In an earlier and much acclaimed book, My Own Country (1994), Verghese presented, in beautiful prose redolent of feeling, his experience of working among AIDS victims in a small town in Tennessee. The time was the mid-1980s, America's "plague year s" where AIDS sufferers were still routinely stigmatised and shunned, the more so in the Bible Belt of the deep south. For Verghese, a doctor of Indian origin (his parents, Syrian Christians from Kerala, worked for many years in Ethiopia, where he grew u p), his status as an outsider seemed to offer his patients a point of connection: many of them were young men returning from big city America to die amid their families in a community they had once regarded as "home". What was striking about Verghese's n arrative was its ability to look both inwards and outwards. This was no simple compilation of case histories. Carefully structured, artfully incorporating novelistic techniques and devices, and disarmingly frank in its exposure of the author's own griefs (specifically his crumbling marriage) the book transformed its grim subject matter into something life enhancing, echoing long in the reader's memory.
In his new book, Verghese conjures up the magic again. The setting has shifted: several years have elapsed and the doctor and his family have moved to El Paso, a town at the westernmost point of Texas, on the very threshold of Mexico. Newly appointed to a senior post in internal medicine at the town's teaching hospital, Verghese, ever the outsider, soaks up the mountainous splendour and the human variety that surround him. In this border town, mainstream America, with the casual ugliness of its freeways , marts, condominiums and advertising hoardings, comes face to face with larger realities: mass poverty just across the Rio Grande, desperate people not to be held back by porous frontiers. Here, "foreignness" seems less of an issue than it did in rural Tennessee. "One took a different view of foreignness when many of one's patients were wading across the river for care. By county edict, the hospital didn't ask for proof of citizenship. A billing address sufficed."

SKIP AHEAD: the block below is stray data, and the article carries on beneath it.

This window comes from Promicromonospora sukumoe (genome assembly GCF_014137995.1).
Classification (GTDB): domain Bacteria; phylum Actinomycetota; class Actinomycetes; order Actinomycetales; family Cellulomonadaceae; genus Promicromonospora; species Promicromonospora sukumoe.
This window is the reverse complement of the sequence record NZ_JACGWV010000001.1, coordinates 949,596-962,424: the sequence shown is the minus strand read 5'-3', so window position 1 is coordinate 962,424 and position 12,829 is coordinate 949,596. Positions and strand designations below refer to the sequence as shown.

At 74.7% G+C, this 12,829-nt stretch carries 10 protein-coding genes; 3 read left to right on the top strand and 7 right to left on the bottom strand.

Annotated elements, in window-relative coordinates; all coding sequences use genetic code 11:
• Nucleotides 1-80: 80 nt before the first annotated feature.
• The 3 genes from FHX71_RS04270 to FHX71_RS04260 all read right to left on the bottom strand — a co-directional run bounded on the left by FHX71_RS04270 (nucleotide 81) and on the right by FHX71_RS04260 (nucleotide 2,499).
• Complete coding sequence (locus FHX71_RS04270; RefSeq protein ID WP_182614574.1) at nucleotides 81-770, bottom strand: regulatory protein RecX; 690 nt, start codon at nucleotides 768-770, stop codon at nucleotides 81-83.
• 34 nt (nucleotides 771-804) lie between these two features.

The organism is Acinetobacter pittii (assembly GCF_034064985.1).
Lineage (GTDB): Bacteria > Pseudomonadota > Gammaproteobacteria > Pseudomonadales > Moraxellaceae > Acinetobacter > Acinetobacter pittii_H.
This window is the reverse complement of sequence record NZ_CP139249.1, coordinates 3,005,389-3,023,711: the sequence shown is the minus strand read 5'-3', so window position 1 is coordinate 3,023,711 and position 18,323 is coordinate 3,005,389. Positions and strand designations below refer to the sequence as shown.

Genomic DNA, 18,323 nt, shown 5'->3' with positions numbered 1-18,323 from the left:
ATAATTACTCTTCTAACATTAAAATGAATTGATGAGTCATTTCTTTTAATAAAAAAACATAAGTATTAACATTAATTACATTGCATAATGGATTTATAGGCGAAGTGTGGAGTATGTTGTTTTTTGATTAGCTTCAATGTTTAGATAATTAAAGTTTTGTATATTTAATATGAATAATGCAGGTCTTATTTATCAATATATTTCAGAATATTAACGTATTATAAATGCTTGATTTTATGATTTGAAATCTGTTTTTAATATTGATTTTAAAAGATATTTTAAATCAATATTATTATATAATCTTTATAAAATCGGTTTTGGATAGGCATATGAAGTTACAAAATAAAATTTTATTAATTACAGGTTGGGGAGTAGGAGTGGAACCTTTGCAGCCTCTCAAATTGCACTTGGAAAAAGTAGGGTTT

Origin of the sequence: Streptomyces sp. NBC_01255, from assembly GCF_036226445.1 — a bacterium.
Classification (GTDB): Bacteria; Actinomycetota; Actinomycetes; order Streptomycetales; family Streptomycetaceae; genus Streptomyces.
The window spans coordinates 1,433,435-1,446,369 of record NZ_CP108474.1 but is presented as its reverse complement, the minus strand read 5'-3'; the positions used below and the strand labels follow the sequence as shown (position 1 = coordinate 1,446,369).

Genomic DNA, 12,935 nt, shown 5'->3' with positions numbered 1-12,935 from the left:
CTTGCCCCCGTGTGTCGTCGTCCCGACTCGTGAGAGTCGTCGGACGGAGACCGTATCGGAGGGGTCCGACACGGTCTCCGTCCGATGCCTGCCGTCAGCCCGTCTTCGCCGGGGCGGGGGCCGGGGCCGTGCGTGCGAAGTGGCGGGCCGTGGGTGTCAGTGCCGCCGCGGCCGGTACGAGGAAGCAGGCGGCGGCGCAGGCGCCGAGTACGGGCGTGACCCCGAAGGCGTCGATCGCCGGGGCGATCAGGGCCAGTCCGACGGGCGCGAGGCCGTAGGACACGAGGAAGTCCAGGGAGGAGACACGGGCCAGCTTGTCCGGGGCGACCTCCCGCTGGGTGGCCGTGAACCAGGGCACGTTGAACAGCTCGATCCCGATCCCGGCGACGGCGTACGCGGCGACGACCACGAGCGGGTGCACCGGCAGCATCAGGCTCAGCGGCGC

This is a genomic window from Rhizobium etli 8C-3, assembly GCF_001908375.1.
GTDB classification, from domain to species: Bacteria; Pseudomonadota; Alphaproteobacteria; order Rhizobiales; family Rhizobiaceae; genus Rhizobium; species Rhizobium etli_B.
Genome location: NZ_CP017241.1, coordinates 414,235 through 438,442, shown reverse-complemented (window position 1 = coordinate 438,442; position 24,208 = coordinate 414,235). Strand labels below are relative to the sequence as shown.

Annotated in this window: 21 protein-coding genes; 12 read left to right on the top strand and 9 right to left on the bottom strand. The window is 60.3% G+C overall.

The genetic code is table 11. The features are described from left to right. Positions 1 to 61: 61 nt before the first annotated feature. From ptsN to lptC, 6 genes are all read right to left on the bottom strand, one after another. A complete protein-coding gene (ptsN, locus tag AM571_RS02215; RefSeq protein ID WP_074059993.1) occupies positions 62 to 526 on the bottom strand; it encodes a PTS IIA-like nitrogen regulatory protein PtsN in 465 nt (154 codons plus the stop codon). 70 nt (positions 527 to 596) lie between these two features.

In this new setting, with his marriage now a shell beyond reclamation, Verghese seeks to give expression to his lifelong passion for tennis. As a boy growing up in Ethiopia, he had turned to the sport as a means of escape from a suffocating home life, im bibing the artistry and grace of his tennis instructor, Mr. Swaminathan. A moderately talented club player, he became an aficionado, following the fortunes of his idols: Laver, Lendl, Pancho Segura. His need now is for a tennis partner, but among El Paso 's medical fraternity, golf is the sport of choice, or rather convention. Then he discovers that one of his students, an Australian called David Smith, once played professional tennis. The two test each other out across the nets, and a friendship is born .